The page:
Article 13 (a.k.a. censorship machines) will make platforms responsible for monitoring user behavior to stop copyright infringements, but basically means only huge platforms will have the resources to let users comment or share content. There’s a worry that this could lead to broader censorship, with free speech vehicles — like parody, satire, or even protest videos — potentially untenable under this system.
    https://thenextweb.com/eu/2018/09/11/eu-parliamen-copyright-reform-internet-censorship-machines-link-tax/
    Other problematic measures were passed as well, including Article 12a, which prohibits sports fans from posting their own photos or videos of sporting events online, while stating that only event “organizers” have the right to do so.
    https://motherboard.vice.com/en_us/article/3kenb8/the-eu-can-still-be-saved-from-its-internet-wrecking-copyright-plan
    Good job EU. Nice work. We all hate your guts. Please retire.
  21. Like
    Darklord Rooke got a reaction from Karin in What do you do to motive yourself to continue reading   
    If the dull phase goes on long enough that I no longer want to continue reading, I drop it and pick up something else. Life's too short to read genre fiction (stories meant to entertain) out of some weird obligation, or vague promise that it might get better well into the future.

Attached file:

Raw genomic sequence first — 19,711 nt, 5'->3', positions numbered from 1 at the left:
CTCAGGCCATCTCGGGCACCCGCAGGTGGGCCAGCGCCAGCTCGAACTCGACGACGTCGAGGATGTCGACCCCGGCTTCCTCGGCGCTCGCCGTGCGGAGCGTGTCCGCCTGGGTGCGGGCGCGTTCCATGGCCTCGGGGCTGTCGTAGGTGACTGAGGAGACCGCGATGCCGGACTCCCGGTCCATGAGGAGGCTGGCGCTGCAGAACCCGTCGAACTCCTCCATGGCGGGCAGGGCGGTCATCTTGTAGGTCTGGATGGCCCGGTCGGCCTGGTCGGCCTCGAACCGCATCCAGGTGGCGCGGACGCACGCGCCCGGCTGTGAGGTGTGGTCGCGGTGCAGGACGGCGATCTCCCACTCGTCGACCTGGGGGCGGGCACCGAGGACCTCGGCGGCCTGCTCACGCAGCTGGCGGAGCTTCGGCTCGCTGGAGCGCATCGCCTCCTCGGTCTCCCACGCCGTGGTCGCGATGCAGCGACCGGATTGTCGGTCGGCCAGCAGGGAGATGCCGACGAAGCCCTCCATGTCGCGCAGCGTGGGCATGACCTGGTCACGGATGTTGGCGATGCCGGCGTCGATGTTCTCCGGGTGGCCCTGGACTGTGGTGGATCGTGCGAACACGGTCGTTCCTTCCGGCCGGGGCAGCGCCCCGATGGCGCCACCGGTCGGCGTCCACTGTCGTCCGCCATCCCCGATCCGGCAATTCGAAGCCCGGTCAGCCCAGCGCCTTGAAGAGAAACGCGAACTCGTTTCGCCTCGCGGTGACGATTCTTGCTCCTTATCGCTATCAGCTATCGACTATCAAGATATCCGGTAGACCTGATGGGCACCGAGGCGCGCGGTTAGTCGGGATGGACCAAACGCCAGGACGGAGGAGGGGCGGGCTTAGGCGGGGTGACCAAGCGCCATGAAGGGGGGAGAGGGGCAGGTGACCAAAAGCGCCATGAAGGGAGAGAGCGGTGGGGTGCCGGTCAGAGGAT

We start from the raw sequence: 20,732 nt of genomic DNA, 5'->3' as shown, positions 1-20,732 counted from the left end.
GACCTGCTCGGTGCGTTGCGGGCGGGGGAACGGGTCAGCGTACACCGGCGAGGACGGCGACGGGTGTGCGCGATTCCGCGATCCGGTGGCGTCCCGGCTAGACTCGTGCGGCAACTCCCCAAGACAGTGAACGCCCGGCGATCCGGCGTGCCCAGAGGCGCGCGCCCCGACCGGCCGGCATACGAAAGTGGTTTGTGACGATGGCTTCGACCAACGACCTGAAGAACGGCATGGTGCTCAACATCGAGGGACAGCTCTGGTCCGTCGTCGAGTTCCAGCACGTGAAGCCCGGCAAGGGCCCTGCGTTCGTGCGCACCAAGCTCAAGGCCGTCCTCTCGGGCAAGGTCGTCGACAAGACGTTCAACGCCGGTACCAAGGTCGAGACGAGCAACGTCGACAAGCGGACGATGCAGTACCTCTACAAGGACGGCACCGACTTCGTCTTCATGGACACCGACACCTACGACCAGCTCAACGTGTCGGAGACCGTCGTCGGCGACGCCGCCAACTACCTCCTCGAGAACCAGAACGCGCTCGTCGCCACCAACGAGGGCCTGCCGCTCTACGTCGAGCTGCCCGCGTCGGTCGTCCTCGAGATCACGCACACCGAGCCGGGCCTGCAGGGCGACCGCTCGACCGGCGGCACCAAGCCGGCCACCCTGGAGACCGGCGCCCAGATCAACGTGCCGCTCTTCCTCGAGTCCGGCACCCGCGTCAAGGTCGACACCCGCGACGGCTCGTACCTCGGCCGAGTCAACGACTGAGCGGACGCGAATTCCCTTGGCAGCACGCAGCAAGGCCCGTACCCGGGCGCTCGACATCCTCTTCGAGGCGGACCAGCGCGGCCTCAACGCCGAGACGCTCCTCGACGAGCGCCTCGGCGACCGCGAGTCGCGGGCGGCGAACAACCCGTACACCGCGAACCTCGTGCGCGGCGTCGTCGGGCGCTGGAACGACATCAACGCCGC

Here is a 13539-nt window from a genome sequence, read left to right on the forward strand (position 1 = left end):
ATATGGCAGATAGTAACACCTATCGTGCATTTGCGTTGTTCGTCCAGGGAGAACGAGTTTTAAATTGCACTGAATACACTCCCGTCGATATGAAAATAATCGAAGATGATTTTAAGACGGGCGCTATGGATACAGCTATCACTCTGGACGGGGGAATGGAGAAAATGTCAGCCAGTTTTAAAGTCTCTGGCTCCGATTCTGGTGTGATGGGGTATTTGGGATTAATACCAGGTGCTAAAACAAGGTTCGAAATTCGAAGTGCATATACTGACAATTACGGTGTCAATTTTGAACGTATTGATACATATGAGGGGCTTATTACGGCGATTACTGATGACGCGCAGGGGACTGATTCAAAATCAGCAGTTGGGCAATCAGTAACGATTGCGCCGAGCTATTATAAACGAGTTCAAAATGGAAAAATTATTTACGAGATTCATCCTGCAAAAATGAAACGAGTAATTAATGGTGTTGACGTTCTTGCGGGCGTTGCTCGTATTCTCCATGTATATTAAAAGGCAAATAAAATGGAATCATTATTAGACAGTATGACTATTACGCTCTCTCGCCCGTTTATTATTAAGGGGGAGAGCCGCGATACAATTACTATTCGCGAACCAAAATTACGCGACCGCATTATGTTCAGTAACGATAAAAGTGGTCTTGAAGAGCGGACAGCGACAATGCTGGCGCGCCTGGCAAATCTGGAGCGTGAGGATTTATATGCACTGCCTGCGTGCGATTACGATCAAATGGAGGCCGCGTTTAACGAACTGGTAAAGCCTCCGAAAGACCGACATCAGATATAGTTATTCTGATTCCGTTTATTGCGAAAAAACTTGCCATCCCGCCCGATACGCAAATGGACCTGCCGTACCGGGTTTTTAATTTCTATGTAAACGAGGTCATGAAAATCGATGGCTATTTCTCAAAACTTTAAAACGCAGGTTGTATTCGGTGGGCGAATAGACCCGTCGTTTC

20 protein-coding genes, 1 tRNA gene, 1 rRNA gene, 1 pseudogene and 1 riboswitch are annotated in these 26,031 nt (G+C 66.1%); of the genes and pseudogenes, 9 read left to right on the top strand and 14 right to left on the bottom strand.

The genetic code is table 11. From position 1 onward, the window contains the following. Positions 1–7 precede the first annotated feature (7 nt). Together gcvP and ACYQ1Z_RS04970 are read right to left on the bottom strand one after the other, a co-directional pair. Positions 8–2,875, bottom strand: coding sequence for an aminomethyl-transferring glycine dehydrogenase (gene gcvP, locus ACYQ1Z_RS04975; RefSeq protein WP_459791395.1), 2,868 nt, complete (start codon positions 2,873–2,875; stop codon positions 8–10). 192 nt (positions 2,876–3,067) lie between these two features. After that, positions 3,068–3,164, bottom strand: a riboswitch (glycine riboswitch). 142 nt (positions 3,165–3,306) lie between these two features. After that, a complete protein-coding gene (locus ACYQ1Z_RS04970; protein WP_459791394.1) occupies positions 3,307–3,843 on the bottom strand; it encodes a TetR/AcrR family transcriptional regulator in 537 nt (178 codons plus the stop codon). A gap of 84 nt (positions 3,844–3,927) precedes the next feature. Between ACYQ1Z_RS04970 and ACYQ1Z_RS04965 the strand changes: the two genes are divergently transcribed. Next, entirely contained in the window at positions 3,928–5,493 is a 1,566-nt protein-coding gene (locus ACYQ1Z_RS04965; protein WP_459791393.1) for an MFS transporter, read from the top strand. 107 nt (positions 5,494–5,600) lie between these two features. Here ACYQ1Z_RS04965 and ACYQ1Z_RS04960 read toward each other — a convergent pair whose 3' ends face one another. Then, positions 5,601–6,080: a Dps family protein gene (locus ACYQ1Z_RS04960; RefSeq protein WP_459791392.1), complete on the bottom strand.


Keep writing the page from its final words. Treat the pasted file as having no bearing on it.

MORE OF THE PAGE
22. Like
    Darklord Rooke reacted to BunnyAdvocate in The state of VNs on Steam   


    I’ve recently read a few thoughtful discussion threads on the state of the VN market here in the West. Some taking a negative stance, some with a more positive outlook. I thought I’d try to put some numbers on these statements and look at VN ownership on Steam, still the predominant market for PC games, and use that to analyse whether VNs are on their true route or have stumbled into a bad end.

    Data collection
    I checked just over a million steam profiles to try and get a random sample of gamers. With Steam’s new private-by-default profile settings, only 8% of those users had public game lists, but that still gave us 80k user profiles to work with. I could then compare my sample with the “leaked” owner data and scale up my numbers accordingly to represent Steam as a whole.